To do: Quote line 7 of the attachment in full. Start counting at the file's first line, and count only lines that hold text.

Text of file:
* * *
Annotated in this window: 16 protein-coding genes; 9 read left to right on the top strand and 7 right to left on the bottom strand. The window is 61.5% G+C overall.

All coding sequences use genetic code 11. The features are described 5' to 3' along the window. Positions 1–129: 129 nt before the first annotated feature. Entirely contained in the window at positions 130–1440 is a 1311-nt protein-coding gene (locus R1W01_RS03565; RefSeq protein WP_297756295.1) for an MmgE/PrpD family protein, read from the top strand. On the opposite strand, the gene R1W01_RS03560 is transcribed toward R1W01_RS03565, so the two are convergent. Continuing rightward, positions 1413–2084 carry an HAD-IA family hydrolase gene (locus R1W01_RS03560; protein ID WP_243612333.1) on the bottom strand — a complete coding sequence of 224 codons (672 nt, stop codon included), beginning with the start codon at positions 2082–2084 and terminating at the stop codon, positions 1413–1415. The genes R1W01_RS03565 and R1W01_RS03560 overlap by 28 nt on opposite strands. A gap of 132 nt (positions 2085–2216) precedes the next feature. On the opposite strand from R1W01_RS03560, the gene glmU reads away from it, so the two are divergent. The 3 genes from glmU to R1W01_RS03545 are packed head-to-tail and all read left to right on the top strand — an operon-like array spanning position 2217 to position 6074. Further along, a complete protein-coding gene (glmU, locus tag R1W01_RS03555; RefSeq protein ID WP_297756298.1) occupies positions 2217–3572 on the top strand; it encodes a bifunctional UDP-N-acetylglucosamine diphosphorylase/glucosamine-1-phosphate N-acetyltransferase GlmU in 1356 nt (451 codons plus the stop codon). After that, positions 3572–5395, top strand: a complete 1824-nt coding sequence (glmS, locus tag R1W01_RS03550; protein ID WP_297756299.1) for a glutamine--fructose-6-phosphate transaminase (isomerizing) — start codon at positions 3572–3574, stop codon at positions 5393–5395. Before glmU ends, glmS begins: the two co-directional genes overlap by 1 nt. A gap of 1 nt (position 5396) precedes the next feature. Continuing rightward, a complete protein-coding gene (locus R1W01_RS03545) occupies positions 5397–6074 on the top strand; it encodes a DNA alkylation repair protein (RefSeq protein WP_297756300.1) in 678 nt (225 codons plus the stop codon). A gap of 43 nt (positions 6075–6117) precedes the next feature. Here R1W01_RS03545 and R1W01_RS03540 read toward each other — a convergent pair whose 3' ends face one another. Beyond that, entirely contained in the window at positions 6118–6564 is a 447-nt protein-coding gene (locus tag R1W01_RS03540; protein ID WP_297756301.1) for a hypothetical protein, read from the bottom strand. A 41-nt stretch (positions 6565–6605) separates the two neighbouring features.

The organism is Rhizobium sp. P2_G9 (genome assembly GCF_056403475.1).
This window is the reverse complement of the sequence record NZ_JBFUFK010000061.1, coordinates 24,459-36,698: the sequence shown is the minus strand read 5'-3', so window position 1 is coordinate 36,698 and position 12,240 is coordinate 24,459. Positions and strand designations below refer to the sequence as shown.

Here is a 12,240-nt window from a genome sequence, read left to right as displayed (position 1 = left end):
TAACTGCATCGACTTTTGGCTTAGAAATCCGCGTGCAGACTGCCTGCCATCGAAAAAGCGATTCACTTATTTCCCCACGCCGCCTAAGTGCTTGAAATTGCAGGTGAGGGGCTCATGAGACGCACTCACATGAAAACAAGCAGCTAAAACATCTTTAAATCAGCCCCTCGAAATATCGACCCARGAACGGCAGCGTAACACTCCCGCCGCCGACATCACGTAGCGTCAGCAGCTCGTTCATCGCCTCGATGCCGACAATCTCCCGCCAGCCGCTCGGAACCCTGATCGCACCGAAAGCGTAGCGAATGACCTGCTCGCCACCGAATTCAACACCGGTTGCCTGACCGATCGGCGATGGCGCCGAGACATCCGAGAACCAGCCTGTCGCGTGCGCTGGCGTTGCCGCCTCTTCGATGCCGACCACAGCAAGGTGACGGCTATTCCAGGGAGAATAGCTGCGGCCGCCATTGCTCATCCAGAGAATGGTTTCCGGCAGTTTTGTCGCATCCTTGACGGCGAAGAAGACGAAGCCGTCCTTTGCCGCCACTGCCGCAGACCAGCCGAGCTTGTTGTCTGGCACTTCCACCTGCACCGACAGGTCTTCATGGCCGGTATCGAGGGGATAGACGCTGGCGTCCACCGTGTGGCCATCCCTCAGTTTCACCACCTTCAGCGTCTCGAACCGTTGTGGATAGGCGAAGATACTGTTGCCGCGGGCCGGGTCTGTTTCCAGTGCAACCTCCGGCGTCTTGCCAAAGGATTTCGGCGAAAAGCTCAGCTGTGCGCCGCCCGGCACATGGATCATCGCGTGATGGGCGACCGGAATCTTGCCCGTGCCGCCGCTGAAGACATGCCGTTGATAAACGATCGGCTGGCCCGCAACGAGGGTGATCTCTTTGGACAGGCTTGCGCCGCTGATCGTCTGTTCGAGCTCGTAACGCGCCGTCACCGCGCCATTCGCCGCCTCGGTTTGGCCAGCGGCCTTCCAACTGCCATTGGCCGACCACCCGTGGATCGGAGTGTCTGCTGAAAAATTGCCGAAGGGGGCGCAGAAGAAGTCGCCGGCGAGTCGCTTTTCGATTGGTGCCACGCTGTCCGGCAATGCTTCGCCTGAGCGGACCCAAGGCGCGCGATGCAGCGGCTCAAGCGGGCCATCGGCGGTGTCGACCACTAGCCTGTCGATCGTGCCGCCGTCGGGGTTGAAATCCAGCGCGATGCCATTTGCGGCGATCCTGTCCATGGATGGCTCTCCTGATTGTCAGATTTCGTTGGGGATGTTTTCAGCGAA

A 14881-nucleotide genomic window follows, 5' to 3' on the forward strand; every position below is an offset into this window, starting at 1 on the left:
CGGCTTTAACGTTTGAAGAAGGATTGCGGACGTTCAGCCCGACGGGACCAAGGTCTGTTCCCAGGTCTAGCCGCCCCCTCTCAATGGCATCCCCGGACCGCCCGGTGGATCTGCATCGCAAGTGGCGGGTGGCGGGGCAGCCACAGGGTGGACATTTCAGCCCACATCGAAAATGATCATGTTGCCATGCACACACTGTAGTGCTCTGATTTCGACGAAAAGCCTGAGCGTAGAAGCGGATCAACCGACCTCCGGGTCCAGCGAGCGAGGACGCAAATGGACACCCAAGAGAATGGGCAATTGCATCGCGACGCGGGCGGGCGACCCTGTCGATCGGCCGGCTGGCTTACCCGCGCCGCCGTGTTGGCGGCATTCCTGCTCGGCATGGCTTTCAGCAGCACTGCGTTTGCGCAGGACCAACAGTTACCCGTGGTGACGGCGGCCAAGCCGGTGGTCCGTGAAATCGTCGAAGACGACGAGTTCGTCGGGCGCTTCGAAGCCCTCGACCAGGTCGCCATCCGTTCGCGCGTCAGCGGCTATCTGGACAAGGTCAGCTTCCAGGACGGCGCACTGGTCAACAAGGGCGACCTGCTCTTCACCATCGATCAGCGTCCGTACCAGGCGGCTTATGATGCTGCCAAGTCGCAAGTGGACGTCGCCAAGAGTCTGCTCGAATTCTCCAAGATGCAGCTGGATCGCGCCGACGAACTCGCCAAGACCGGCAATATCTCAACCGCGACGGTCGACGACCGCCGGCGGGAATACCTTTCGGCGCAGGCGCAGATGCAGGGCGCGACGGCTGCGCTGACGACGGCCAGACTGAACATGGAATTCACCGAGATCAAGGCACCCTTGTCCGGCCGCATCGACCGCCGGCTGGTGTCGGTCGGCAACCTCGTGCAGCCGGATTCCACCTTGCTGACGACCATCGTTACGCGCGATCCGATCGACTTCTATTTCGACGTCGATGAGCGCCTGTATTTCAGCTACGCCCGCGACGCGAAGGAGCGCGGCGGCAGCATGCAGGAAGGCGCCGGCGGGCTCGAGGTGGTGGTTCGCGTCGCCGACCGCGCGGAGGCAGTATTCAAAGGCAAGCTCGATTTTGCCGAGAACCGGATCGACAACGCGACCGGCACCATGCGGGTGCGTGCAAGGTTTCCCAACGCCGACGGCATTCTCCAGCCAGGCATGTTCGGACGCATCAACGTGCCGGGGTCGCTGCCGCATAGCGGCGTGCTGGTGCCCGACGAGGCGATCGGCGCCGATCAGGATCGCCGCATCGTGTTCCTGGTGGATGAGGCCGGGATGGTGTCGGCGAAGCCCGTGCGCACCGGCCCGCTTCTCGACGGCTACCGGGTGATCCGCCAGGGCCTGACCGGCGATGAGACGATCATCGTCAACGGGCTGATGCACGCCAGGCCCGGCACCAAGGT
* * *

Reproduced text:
A 14881-nucleotide genomic window follows, 5' to 3' on the forward strand; every position below is an offset into this window, starting at 1 on the left: